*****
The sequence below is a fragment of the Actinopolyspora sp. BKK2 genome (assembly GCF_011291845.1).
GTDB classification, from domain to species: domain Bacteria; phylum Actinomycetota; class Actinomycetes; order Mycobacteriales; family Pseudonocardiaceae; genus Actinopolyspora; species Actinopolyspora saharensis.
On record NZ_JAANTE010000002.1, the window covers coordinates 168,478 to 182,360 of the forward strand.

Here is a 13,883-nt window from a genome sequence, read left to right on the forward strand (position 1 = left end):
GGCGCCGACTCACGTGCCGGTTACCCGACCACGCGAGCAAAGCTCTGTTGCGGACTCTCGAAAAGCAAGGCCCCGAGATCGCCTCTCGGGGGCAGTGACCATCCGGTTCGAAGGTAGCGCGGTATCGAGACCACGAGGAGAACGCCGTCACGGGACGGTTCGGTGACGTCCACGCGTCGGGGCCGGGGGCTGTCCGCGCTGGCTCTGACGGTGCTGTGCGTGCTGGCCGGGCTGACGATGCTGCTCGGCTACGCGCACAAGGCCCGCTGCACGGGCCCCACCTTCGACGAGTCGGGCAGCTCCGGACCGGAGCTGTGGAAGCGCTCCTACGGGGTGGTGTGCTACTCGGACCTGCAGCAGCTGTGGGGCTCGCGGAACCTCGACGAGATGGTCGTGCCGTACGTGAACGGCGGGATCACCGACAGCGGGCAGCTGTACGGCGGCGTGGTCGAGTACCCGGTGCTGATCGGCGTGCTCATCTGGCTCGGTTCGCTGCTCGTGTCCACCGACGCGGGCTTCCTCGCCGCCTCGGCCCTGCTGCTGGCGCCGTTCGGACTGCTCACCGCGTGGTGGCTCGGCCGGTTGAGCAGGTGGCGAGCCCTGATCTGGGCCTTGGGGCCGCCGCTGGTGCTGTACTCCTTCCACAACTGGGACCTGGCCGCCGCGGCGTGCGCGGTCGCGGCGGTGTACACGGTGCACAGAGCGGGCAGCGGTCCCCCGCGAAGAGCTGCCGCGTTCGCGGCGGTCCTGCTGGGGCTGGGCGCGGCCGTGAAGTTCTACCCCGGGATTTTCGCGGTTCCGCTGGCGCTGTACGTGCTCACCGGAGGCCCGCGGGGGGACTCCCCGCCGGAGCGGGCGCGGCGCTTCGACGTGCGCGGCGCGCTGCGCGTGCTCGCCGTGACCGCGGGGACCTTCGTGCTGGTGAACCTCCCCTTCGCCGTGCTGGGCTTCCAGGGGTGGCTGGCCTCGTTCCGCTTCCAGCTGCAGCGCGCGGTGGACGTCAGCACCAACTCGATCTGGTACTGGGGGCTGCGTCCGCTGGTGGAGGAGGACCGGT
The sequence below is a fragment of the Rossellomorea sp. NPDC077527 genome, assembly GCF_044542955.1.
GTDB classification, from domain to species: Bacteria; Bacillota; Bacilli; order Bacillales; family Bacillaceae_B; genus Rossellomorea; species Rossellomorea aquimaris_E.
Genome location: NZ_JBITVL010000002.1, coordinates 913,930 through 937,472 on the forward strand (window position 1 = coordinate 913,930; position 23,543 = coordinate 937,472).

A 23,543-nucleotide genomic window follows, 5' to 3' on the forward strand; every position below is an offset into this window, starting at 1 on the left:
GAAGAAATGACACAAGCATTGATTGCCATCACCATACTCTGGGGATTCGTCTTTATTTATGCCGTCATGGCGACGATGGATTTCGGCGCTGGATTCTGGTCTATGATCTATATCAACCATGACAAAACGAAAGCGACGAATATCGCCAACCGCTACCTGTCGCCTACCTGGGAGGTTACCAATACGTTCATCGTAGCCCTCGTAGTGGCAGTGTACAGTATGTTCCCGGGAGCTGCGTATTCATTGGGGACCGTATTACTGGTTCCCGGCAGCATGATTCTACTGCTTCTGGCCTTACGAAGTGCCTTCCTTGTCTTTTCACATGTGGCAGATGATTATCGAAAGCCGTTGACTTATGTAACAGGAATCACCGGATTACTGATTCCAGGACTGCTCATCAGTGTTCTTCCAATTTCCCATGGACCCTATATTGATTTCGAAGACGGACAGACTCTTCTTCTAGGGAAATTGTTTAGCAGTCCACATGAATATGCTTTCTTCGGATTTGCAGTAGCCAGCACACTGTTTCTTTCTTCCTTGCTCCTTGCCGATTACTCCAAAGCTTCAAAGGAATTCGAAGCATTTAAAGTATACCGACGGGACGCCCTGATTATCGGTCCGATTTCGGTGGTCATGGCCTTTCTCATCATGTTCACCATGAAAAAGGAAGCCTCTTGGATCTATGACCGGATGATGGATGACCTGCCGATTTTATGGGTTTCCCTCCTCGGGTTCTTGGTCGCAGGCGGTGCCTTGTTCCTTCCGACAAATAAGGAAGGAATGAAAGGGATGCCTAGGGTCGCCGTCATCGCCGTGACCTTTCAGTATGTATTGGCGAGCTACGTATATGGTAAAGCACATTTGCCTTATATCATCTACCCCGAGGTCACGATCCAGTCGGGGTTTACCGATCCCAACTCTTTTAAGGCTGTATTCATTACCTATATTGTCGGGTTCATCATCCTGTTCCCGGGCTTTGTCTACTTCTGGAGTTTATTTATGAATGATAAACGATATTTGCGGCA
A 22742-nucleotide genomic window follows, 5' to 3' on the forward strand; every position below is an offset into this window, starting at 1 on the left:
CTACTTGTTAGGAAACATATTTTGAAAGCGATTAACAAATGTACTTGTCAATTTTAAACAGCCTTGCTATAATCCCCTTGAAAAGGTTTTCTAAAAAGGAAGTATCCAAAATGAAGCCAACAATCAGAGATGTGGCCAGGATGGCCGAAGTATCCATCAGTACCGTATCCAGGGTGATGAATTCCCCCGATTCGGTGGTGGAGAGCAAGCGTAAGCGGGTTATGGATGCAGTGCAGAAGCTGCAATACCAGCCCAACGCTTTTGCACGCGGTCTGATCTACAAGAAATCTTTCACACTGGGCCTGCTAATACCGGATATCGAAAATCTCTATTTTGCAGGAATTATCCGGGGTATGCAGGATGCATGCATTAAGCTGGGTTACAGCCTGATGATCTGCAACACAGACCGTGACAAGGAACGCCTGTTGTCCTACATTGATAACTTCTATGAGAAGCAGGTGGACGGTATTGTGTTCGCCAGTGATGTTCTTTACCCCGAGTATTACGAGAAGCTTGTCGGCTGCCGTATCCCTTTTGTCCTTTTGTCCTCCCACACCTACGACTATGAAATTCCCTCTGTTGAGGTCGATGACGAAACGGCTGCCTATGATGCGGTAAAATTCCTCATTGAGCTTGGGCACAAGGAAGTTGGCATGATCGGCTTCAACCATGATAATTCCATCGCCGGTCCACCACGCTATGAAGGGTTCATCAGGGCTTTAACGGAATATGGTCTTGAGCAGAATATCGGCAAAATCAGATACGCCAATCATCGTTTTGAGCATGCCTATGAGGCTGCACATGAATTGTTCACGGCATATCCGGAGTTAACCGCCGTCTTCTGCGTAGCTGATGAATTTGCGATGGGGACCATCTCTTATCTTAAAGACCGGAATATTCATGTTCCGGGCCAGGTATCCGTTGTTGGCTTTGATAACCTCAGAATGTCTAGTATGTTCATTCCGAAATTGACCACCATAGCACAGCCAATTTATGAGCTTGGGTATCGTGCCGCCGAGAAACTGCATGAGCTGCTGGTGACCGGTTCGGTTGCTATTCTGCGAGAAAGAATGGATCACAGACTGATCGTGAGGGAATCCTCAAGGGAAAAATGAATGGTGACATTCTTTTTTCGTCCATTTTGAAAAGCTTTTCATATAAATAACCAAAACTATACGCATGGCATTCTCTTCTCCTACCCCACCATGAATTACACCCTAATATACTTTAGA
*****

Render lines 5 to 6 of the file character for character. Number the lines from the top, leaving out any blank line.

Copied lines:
GGCGCCGACTCACGTGCCGGTTACCCGACCACGCGAGCAAAGCTCTGTTGCGGACTCTCGAAAAGCAAGGCCCCGAGATCGCCTCTCGGGGGCAGTGACCATCCGGTTCGAAGGTAGCGCGGTATCGAGACCACGAGGAGAACGCCGTCACGGGACGGTTCGGTGACGTCCACGCGTCGGGGCCGGGGGCTGTCCGCGCTGGCTCTGACGGTGCTGTGCGTGCTGGCCGGGCTGACGATGCTGCTCGGCTACGCGCACAAGGCCCGCTGCACGGGCCCCACCTTCGACGAGTCGGGCAGCTCCGGACCGGAGCTGTGGAAGCGCTCCTACGGGGTGGTGTGCTACTCGGACCTGCAGCAGCTGTGGGGCTCGCGGAACCTCGACGAGATGGTCGTGCCGTACGTGAACGGCGGGATCACCGACAGCGGGCAGCTGTACGGCGGCGTGGTCGAGTACCCGGTGCTGATCGGCGTGCTCATCTGGCTCGGTTCGCTGCTCGTGTCCACCGACGCGGGCTTCCTCGCCGCCTCGGCCCTGCTGCTGGCGCCGTTCGGACTGCTCACCGCGTGGTGGCTCGGCCGGTTGAGCAGGTGGCGAGCCCTGATCTGGGCCTTGGGGCCGCCGCTGGTGCTGTACTCCTTCCACAACTGGGACCTGGCCGCCGCGGCGTGCGCGGTCGCGGCGGTGTACACGGTGCACAGAGCGGGCAGCGGTCCCCCGCGAAGAGCTGCCGCGTTCGCGGCGGTCCTGCTGGGGCTGGGCGCGGCCGTGAAGTTCTACCCCGGGATTTTCGCGGTTCCGCTGGCGCTGTACGTGCTCACCGGAGGCCCGCGGGGGGACTCCCCGCCGGAGCGGGCGCGGCGCTTCGACGTGCGCGGCGCGCTGCGCGTGCTCGCCGTGACCGCGGGGACCTTCGTGCTGGTGAACCTCCCCTTCGCCGTGCTGGGCTTCCAGGGGTGGCTGGCCTCGTTCCGCTTCCAGCTGCAGCGCGCGGTGGACGTCAGCACCAACTCGATCTGGTACTGGGGGCTGCGTCCGCTGGTGGAGGAGGACCGGT
The sequence below is a fragment of the Rossellomorea sp. NPDC077527 genome, assembly GCF_044542955.1.